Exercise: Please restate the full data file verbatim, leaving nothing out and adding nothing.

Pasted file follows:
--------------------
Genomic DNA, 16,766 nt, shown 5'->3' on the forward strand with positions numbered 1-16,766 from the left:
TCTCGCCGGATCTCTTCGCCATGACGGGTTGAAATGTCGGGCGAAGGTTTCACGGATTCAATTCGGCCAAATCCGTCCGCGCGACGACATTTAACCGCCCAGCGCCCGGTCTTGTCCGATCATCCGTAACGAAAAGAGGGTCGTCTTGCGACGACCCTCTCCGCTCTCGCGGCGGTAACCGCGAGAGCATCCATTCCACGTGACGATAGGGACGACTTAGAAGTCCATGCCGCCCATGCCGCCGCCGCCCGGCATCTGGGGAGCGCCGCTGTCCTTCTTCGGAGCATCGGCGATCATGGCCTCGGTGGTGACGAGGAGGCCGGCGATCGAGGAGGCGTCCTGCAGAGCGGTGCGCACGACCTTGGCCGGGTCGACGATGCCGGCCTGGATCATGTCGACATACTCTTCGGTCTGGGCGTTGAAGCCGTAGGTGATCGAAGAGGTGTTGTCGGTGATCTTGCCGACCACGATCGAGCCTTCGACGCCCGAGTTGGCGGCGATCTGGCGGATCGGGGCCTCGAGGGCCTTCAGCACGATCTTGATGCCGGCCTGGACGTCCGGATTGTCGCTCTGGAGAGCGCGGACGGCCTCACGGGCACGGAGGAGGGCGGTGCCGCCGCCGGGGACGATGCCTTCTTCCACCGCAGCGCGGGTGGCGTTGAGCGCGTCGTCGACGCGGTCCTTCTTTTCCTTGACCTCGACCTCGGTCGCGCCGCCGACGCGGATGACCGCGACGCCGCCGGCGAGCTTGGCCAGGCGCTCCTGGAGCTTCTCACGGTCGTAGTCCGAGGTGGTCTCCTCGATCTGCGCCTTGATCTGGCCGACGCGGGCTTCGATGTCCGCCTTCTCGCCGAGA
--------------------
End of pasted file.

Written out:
Genomic DNA, 16,766 nt, shown 5'->3' on the forward strand with positions numbered 1-16,766 from the left:
TCTCGCCGGATCTCTTCGCCATGACGGGTTGAAATGTCGGGCGAAGGTTTCACGGATTCAATTCGGCCAAATCCGTCCGCGCGACGACATTTAACCGCCCAGCGCCCGGTCTTGTCCGATCATCCGTAACGAAAAGAGGGTCGTCTTGCGACGACCCTCTCCGCTCTCGCGGCGGTAACCGCGAGAGCATCCATTCCACGTGACGATAGGGACGACTTAGAAGTCCATGCCGCCCATGCCGCCGCCGCCCGGCATCTGGGGAGCGCCGCTGTCCTTCTTCGGAGCATCGGCGATCATGGCCTCGGTGGTGACGAGGAGGCCGGCGATCGAGGAGGCGTCCTGCAGAGCGGTGCGCACGACCTTGGCCGGGTCGACGATGCCGGCCTGGATCATGTCGACATACTCTTCGGTCTGGGCGTTGAAGCCGTAGGTGATCGAAGAGGTGTTGTCGGTGATCTTGCCGACCACGATCGAGCCTTCGACGCCCGAGTTGGCGGCGATCTGGCGGATCGGGGCCTCGAGGGCCTTCAGCACGATCTTGATGCCGGCCTGGACGTCCGGATTGTCGCTCTGGAGAGCGCGGACGGCCTCACGGGCACGGAGGAGGGCGGTGCCGCCGCCGGGGACGATGCCTTCTTCCACCGCAGCGCGGGTGGCGTTGAGCGCGTCGTCGACGCGGTCCTTCTTTTCCTTGACCTCGACCTCGGTCGCGCCGCCGACGCGGATGACCGCGACGCCGCCGGCGAGCTTGGCCAGGCGCTCCTGGAGCTTCTCACGGTCGTAGTCCGAGGTGGTCTCCTCGATCTGCGCCTTGATCTGGCCGACGCGGGCTTCGATGTCCGCCTTCTCGCCGAGA